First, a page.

Author/Illustrator: Zack Giallongo
My rating: 3 of 5
Warrior princess Zora has left her home without her family’s knowledge, traveling to the distant land of the Perytons, hoping to win an alliance for their peoples. But she arrives to find a land deserted and desolate . . . or, well, deserted except for the monsters and zombies that keep trying to eat her. Then this boy shows up, all full of attitude, saves her life then just walks away with his huge monster/pet. Obviously, Zora’s going to follow him in an attempt to get some answers. But the boy, Broxo, who boldly calls himself king of the land, either has no answers or is unwilling to offer any. Clearly, something strange is going on here, and despite being warned to leave, Zora’s not about to go without getting to the root of what’s happened here.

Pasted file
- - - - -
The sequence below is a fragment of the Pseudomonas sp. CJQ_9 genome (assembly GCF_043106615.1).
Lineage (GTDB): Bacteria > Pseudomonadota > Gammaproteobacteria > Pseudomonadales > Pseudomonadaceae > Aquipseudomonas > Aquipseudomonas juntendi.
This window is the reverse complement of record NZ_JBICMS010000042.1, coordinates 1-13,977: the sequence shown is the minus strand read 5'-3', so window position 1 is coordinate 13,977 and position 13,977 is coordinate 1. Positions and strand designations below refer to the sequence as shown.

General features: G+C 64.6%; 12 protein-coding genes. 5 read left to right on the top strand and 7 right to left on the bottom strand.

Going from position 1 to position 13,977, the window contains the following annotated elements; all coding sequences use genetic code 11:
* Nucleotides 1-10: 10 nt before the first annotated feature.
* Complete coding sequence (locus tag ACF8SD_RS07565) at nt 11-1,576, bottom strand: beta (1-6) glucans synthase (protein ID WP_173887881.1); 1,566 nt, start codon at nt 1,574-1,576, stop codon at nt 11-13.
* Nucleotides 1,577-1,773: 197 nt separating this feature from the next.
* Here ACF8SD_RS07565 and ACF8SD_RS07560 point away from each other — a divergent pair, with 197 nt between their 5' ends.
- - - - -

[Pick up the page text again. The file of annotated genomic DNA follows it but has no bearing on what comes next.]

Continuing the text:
For first impressions, Broxo wasn’t a bad graphic novel, but it didn’t really grip me or win my affections either. It’s got a fairly contemporary graphic novel style, as opposed to a classic comic book or a manga style. The visuals work, for the most part, although I must confess that it took me a moment to realize that Zora was actually a girl. In general, the style is just kind of more “boyish” if you will, rougher lines, strong movement, that sort of thing. If this were a manga, it would be distinctly shounen. The colorization supports that same feeling, although this is definitely intentional, with dark, neutral colors being dominant in this desolate place. The characters, again, weren’t bad but didn’t particularly win me over either. Partially, this is because the reader is dumped into the story at a point where everything is happening to the characters, but you’ve got no backstory, no reason to relate to the characters, nothing. So I didn’t really feel for their situation like I should have, at least not until much later in the story. Zora and Broxo’s relations with each other were weird, too–at one point awkwardly distant, at another fighting or working alongside each other as if they’d known each other for years. I guess part of that may be intentional, since they do seem to be at that awkward age where emotions and social skills are just all over the place anyhow, but it still made their relationship kind of hard to understand. And the whole mystery thing was weird, although some of the adventure parts of the story were interesting in a shounen sort of way. So yeah, Broxo definitely isn’t my favorite graphic novel ever, but it wasn’t especially bad either. . . .